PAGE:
Hocus Pocus 2 Can Deliver On The Original's Dark Original Draft

Disney’s cult classic Halloween movie is getting a sequel, and Hocus Pocus 2 can benefit from delivering on the original’s dark first draft. Released in 1993, Hocus Pocus received middling reviews from critics and underperformed at the box office. However, the spooky comedy has grown in popularity over the years, in large part due to its annual TV airings. In 2018, Hocus Pocus’ 25th anniversary was celebrated with a reunion special, filmed at the Hollywood Forever Cemetery.

The beloved Disney movie is set in Salem, Massachusetts, and follows teenager Max Dennison (Omri Katz) and his younger sister, Dani (Thora Birch). On Halloween night, a skeptical Max tries to impress classmate Allison (Vinessa Shaw) and accidentally resurrects the Sanderson sisters, who were executed for witchcraft in 1693. The villainous Winifred (Bette Midler), Sarah (Sarah Jessica Parker), and Mary (Kathy Najimy) must suck the life out of a child to complete their reawakening before sunrise. Although the Sanderson sisters were seemingly killed, the trio of witches will return in 2022's Hocus Pocus 2, premiering on Disney+.

Related: Why Disney Needs To Make A Hocus Pocus Prequel

The original Hocus Pocus emphasized comedy over scares, but screenwriter Mick Garris revealed his first draft was considerably darker. Speaking to Entertainment Weekly [via Yahoo], Garris stated the film originally focused on 12-year-olds, which would have made the protagonists' ordeal “more explicitly frightening.” For Hocus Pocus 2 to differentiate itself from the original and overcome apprehension about an unnecessary sequel, the solution is to honor the original's intentions by going darker. The movie should retain its sense of humor, but repeating the same jokes would cheapen the characters.

Hocus Pocus 2 must recapture the whimsical, spooky atmosphere of Halloween that made the original Hocus Pocus so popular. However, it also needs to prove why a perfectly self-contained story warrants a sequel, especially one releasing almost 30 years later. It can't simply rely on nostalgia, which already masks some of the first movie's flaws. Hocus Pocus has a very simple narrative that's massively supported by the charmingly retro effects and terrific enthusiasm radiating from the Sanderson actors. The same gimmicks might not work a second time, and a sequel boasting even more comedy would detract from the witches' ability to appear threatening. 1993's Hocus Pocus already covered the fish-out-of-water culture clash of Winifred, Sarah, and Mary adjusting to the modern age. They shouldn't be fooled by the same tricks again, and the world isn't drastically different today. Instead, the sequel returning to the darkness of the original's first draft can improve upon its villains.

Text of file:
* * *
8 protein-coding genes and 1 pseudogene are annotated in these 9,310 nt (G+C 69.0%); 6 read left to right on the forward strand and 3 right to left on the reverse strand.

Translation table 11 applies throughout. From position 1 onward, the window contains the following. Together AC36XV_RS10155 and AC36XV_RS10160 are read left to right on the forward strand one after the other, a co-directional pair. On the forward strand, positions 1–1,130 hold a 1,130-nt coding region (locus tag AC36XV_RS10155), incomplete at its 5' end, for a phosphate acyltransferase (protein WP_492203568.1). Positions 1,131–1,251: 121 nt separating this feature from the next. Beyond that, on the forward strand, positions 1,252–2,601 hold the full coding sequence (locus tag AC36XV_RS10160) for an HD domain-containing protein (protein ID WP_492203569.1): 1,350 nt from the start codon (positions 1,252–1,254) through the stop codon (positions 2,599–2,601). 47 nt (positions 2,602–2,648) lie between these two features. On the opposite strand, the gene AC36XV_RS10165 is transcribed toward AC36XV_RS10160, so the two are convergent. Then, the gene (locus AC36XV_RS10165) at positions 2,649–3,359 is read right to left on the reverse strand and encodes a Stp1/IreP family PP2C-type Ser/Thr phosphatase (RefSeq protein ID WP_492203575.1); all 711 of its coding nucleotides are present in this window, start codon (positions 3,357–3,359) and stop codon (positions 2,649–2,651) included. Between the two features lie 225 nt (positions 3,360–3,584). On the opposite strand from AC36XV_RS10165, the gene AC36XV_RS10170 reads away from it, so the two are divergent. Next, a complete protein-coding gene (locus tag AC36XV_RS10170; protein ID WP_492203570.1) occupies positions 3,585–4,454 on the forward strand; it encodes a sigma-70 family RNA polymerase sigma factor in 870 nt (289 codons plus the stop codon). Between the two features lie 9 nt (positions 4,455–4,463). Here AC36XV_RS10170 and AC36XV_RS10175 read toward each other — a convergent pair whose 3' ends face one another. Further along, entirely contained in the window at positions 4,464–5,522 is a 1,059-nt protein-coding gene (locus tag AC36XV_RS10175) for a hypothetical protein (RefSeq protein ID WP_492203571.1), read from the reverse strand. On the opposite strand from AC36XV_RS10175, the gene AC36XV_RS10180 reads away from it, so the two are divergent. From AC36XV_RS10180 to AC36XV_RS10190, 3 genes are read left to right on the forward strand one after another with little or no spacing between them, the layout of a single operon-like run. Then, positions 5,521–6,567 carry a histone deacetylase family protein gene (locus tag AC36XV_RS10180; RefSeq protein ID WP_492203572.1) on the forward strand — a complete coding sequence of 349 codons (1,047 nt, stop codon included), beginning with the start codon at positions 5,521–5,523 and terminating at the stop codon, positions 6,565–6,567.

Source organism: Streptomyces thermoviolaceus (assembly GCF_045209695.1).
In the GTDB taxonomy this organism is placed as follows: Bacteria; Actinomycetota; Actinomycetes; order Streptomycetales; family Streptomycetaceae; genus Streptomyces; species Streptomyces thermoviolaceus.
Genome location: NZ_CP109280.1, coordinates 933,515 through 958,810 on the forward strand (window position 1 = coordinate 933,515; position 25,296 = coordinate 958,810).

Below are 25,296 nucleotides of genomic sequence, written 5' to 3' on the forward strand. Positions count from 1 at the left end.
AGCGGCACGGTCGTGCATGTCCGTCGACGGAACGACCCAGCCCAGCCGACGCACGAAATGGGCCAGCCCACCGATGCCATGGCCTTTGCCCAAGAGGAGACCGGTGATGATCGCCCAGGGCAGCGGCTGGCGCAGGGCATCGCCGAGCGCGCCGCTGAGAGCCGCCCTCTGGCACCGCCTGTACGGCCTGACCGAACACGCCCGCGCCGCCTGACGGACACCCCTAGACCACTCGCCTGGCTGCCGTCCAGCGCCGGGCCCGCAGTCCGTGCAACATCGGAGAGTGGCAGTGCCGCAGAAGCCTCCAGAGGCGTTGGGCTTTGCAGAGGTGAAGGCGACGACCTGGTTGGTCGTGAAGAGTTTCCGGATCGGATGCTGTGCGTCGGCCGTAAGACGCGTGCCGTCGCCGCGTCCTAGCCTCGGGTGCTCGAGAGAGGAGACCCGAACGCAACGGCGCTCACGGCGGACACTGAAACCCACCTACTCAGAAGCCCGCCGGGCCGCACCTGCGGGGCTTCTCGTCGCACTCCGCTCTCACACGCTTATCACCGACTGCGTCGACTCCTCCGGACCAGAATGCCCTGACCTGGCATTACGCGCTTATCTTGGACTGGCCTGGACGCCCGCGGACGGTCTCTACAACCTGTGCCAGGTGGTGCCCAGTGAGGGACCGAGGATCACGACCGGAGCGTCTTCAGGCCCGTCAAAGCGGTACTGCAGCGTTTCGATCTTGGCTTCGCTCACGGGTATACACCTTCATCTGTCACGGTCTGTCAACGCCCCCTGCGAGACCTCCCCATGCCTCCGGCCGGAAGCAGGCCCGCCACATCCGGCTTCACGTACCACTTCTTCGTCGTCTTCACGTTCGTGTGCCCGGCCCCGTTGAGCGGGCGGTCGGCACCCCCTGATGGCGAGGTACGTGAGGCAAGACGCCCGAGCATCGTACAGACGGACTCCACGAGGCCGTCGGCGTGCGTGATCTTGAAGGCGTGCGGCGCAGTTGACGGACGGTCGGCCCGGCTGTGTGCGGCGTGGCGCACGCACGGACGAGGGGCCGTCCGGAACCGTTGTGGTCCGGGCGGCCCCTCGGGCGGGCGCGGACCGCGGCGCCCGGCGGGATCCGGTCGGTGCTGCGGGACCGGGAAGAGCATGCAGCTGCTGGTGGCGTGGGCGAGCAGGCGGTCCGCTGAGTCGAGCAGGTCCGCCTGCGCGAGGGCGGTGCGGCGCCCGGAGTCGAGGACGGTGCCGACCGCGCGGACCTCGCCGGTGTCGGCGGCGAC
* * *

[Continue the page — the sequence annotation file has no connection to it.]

Disney has gone dark in the past, with Pirates of the Caribbean’s sequels boasting an unexpected level of violence that made the villains particularly intimidating. Hocus Pocus' first draft always contained zombie Billy the Butcher (Doug Jones) losing his head, yet these morbid elements were undermined by entertaining but incredibly silly scenes such as the sisters mistaking a man in a devil costume for their master. Garris' first draft featuring younger protagonists would have instantly made the witches seem more dangerous, targeting small children less able to defend themselves. Hocus Pocus 2 should balance its humor with scares. The Sanderson sisters are out for revenge, meaning they should be more despicable than in the original. They delighted in their first resurrection in Salem - where Hocus Pocus was partly filmed - never considering they could be bested by children. Surely, they won't display the same attitude so many years later.

The Sanderson sisters shouldn't lose their macabre sense of humor but rather combine it with their vengeance to terrify a new generation of children. The witches were strangely likable for their musings on modern life and colorful personalities but being too relatable hinders their villainy. Hocus Pocus 2 can remind the world of the sisters' deadliness by honoring the scary first draft Garris intended to film.

Next: Hocus Pocus 2: How The Sanderson Witches Can Return

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